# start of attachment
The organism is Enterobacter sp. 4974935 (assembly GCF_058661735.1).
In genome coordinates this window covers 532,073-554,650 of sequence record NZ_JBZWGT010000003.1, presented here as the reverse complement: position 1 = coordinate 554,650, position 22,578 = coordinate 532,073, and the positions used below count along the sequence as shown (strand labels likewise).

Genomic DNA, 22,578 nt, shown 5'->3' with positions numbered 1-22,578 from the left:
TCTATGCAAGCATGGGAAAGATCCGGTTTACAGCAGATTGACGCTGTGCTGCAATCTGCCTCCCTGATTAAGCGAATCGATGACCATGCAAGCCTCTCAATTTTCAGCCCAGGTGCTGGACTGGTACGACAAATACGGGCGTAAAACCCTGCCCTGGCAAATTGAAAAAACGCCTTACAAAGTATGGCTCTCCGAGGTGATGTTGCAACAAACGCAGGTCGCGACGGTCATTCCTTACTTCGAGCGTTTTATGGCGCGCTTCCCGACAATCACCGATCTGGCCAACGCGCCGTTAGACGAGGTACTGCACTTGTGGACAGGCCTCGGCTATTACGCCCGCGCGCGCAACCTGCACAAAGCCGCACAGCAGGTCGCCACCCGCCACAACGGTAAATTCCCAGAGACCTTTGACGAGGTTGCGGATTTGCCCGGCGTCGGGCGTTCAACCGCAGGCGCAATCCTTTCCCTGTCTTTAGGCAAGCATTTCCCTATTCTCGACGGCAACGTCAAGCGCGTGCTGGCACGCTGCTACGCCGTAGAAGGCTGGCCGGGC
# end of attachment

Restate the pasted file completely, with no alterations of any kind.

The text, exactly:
The organism is Enterobacter sp. 4974935 (assembly GCF_058661735.1).
In genome coordinates this window covers 532,073-554,650 of sequence record NZ_JBZWGT010000003.1, presented here as the reverse complement: position 1 = coordinate 554,650, position 22,578 = coordinate 532,073, and the positions used below count along the sequence as shown (strand labels likewise).

Genomic DNA, 22,578 nt, shown 5'->3' with positions numbered 1-22,578 from the left:
TCTATGCAAGCATGGGAAAGATCCGGTTTACAGCAGATTGACGCTGTGCTGCAATCTGCCTCCCTGATTAAGCGAATCGATGACCATGCAAGCCTCTCAATTTTCAGCCCAGGTGCTGGACTGGTACGACAAATACGGGCGTAAAACCCTGCCCTGGCAAATTGAAAAAACGCCTTACAAAGTATGGCTCTCCGAGGTGATGTTGCAACAAACGCAGGTCGCGACGGTCATTCCTTACTTCGAGCGTTTTATGGCGCGCTTCCCGACAATCACCGATCTGGCCAACGCGCCGTTAGACGAGGTACTGCACTTGTGGACAGGCCTCGGCTATTACGCCCGCGCGCGCAACCTGCACAAAGCCGCACAGCAGGTCGCCACCCGCCACAACGGTAAATTCCCAGAGACCTTTGACGAGGTTGCGGATTTGCCCGGCGTCGGGCGTTCAACCGCAGGCGCAATCCTTTCCCTGTCTTTAGGCAAGCATTTCCCTATTCTCGACGGCAACGTCAAGCGCGTGCTGGCACGCTGCTACGCCGTAGAAGGCTGGCCGGGC